Is There a Common Molecular Pathway for Addiction?

Department of Psychiatry and Center for Basic Neuroscience, The University of Texas Southwestern Medical Center, 5323 Harry Hines Blvd., Dallas, Texas 75390-9070, USA.
Nature Neuroscience (Impact Factor: 16.1). 12/2005; 8(11):1445-9. DOI: 10.1038/nn1578
Source: PubMed


Drugs of abuse have very different acute mechanisms of action but converge on the brain's reward pathways by producing a series of common functional effects after both acute and chronic administration. Some similar actions occur for natural rewards as well. Researchers are making progress in understanding the molecular and cellular basis of these common effects. A major goal for future research is to determine whether such common underpinnings of addiction can be exploited for the development of more effective treatments for a wide range of addictive disorders.

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    • "It is assumed that opioids reduce alcohol consumption by blocking the rewarding effects associated with an alcohol-stimulated increase in endogenous opioid activity (Gianoulakis, 2001; Modesto-Lowe and Fritz, 2005). One reason for such interaction may be because opioids, alcohol and other drugs of abuse share a common pathway (Nestler, 2005). The specific opioid receptor subtype that mediates the effects of ethanol and the ability of opioid antagonists to reduce ethanol consumption continue to be explored. "
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    ABSTRACT: Opioidergic system plays an important role in controlling alcohol seeking behaviour. We have previously shown that a quinoline compound, S4 (2-(2-methylquinolin-4-ylamino)-N-phenyl acetamide), having dual affinity for µ- and κ-opioid receptors, could successfully inhibit withdrawal symptoms in mice rendered dependent on morphine. Accordingly, in the present study, we sought to determine the potential of S4 in attenuating voluntary alcohol intake in alcohol-preferring (AP) mice and the mechanism thereof. The study was conducted in different mice strains initially screened for AP and alcohol-avoiding (AA) behavior. S4 was injected subcutaneously (20 mg/kg) to evaluate its efficacy in reducing voluntary alcohol consumption along with prevention of body weight loss during withdrawal from alcohol after discontinuation of the drug. The results showed that S4 significantly reduced the alcohol intake in AP mice and also in a dose dependent manner. Mechanistic studies on the post translational histone H3 modifications in brain of AP mice compared to the AA mice were determined. Compared to AA mice, histone H3 trimethylation at lys9 and its regulators, jumonji domain containing 2A and phosphorylated histones H3 at thr11 as well as the expression of 14-3-3 protein and phosphorylated histones H3 at ser28, were altered in the AP animals, most of which were restored post S4 treatment in the AP mice. Together, the present results suggest that S4 effectively blocked alcohol drinking behavior by restoring the altered epigenetic signature in the AP mice. The study provides a novel compound which could lead to developing effective drugs against alcoholism/alcohol abuse. Copyright © 2015. Published by Elsevier Ltd.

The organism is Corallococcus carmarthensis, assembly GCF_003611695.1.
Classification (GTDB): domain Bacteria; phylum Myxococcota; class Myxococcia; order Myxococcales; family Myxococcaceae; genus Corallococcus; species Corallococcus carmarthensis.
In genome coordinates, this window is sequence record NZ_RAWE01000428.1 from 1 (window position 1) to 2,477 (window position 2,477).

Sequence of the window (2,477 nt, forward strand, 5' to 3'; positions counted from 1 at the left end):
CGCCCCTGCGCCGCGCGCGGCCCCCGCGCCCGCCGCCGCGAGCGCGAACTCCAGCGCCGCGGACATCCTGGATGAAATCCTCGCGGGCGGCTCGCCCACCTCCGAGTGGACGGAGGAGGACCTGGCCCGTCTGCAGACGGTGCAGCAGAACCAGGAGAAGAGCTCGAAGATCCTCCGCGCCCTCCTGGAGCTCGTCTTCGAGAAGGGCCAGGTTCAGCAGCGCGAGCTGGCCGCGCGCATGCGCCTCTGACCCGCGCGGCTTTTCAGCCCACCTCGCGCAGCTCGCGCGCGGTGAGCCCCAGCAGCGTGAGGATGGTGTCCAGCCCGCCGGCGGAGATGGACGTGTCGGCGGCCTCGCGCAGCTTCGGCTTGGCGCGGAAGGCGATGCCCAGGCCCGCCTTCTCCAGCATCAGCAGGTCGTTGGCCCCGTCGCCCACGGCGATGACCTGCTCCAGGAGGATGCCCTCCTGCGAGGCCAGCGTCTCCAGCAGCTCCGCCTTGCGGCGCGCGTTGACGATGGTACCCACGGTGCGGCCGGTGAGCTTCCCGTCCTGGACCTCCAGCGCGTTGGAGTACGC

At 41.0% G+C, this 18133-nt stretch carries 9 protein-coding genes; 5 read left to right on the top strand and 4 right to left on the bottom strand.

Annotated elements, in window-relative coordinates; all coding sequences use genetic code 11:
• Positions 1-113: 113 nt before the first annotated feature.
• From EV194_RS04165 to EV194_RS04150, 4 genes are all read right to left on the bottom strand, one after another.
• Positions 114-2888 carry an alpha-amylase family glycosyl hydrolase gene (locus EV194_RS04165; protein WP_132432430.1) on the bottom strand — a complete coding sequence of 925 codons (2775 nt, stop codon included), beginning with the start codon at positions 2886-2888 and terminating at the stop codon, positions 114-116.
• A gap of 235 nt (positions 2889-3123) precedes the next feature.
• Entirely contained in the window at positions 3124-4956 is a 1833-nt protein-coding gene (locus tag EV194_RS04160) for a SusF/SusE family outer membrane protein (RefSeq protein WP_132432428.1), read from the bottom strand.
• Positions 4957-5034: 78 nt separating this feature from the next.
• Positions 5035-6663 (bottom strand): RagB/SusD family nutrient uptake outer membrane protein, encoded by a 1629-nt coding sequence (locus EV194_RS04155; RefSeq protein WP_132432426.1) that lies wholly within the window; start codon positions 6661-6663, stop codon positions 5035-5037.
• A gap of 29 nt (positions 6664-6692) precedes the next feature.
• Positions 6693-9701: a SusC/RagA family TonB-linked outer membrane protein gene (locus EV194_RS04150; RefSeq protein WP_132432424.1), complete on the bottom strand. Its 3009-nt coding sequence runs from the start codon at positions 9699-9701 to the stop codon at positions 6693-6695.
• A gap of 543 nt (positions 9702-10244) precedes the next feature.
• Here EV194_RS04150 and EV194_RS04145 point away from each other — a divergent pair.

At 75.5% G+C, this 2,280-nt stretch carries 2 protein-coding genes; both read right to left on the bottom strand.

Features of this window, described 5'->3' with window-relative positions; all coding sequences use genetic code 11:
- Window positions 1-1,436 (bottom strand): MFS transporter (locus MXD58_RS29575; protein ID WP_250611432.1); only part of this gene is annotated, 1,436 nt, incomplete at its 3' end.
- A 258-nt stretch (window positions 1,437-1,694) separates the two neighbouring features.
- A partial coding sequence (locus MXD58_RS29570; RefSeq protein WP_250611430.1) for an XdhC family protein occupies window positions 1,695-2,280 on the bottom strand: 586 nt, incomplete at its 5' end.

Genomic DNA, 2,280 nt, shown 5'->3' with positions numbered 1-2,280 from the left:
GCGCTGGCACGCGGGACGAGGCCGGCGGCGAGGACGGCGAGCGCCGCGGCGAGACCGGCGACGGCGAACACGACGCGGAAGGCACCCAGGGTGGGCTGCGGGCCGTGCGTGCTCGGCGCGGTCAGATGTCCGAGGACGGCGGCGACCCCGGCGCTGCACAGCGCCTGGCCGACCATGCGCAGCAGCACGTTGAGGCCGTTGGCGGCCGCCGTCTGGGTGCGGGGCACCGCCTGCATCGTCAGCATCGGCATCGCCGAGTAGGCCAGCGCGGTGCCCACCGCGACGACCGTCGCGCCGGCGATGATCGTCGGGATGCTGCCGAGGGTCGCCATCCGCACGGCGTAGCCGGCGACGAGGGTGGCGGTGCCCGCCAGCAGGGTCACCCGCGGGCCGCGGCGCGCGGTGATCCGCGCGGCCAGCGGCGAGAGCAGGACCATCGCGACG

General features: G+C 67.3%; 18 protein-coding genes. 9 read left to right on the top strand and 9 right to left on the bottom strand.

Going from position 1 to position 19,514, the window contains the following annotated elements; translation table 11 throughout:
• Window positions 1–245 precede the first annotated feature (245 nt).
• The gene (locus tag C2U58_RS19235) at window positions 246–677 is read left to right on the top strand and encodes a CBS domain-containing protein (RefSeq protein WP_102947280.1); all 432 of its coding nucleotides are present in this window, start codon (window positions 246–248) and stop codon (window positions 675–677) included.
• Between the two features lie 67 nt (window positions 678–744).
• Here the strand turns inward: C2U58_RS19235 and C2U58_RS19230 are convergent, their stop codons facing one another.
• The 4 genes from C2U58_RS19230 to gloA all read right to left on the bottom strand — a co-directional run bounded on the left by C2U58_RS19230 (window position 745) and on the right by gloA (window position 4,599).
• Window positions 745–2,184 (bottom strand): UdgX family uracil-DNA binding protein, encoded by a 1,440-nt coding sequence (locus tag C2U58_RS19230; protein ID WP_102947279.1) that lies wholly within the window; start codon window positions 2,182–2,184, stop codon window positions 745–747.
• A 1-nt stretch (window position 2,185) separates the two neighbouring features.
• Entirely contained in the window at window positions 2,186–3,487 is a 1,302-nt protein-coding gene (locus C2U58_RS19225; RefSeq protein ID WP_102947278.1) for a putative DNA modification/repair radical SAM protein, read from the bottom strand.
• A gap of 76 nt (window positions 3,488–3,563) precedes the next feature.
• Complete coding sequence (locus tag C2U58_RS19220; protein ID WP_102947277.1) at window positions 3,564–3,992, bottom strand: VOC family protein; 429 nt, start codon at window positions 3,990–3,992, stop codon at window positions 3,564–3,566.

Neurochemistry International 06/2015; 87. DOI:10.1016/j.neuint.2015.06.007 · 3.09 Impact Factor
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    • "Their analgesic and addictive properties, however, depend on distinct neural systems. Analgesia is mediated by actions at various spinal, brain stem and forebrain sites (Millan, 2002) whereas their abuse liability depends instead on the indirect activation of the mesolimbic dopamine system (Koob and Volkow, 2010; Nestler, 2005). Thus, it may be possible to counteract opioid abuse without interfering with analgesia. "